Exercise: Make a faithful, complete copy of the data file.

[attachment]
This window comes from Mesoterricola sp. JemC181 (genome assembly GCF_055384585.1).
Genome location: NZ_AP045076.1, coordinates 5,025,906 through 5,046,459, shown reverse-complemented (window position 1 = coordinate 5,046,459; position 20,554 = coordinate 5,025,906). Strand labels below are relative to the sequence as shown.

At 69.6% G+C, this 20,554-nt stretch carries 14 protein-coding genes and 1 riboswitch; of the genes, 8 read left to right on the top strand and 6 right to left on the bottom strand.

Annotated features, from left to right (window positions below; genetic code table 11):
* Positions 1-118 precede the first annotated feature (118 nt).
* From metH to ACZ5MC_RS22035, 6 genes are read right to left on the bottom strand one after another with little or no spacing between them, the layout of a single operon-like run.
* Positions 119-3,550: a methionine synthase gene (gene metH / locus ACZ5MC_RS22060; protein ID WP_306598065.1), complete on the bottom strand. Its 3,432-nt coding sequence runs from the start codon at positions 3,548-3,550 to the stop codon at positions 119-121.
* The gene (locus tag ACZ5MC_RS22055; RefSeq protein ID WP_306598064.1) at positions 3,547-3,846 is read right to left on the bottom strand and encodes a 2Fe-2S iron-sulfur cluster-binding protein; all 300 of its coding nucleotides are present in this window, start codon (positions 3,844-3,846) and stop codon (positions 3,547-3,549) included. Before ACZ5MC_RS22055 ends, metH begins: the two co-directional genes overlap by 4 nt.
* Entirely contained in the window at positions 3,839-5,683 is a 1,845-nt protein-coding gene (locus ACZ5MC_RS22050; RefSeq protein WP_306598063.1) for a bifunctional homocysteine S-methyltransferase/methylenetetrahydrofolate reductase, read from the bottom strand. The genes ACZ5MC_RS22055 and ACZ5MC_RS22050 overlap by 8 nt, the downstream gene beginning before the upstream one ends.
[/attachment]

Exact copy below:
This window comes from Mesoterricola sp. JemC181 (genome assembly GCF_055384585.1).
Genome location: NZ_AP045076.1, coordinates 5,025,906 through 5,046,459, shown reverse-complemented (window position 1 = coordinate 5,046,459; position 20,554 = coordinate 5,025,906). Strand labels below are relative to the sequence as shown.

At 69.6% G+C, this 20,554-nt stretch carries 14 protein-coding genes and 1 riboswitch; of the genes, 8 read left to right on the top strand and 6 right to left on the bottom strand.

Annotated features, from left to right (window positions below; genetic code table 11):
* Positions 1-118 precede the first annotated feature (118 nt).
* From metH to ACZ5MC_RS22035, 6 genes are read right to left on the bottom strand one after another with little or no spacing between them, the layout of a single operon-like run.
* Positions 119-3,550: a methionine synthase gene (gene metH / locus ACZ5MC_RS22060; protein ID WP_306598065.1), complete on the bottom strand. Its 3,432-nt coding sequence runs from the start codon at positions 3,548-3,550 to the stop codon at positions 119-121.
* The gene (locus tag ACZ5MC_RS22055; RefSeq protein ID WP_306598064.1) at positions 3,547-3,846 is read right to left on the bottom strand and encodes a 2Fe-2S iron-sulfur cluster-binding protein; all 300 of its coding nucleotides are present in this window, start codon (positions 3,844-3,846) and stop codon (positions 3,547-3,549) included. Before ACZ5MC_RS22055 ends, metH begins: the two co-directional genes overlap by 4 nt.
* Entirely contained in the window at positions 3,839-5,683 is a 1,845-nt protein-coding gene (locus ACZ5MC_RS22050; RefSeq protein WP_306598063.1) for a bifunctional homocysteine S-methyltransferase/methylenetetrahydrofolate reductase, read from the bottom strand. The genes ACZ5MC_RS22055 and ACZ5MC_RS22050 overlap by 8 nt, the downstream gene beginning before the upstream one ends.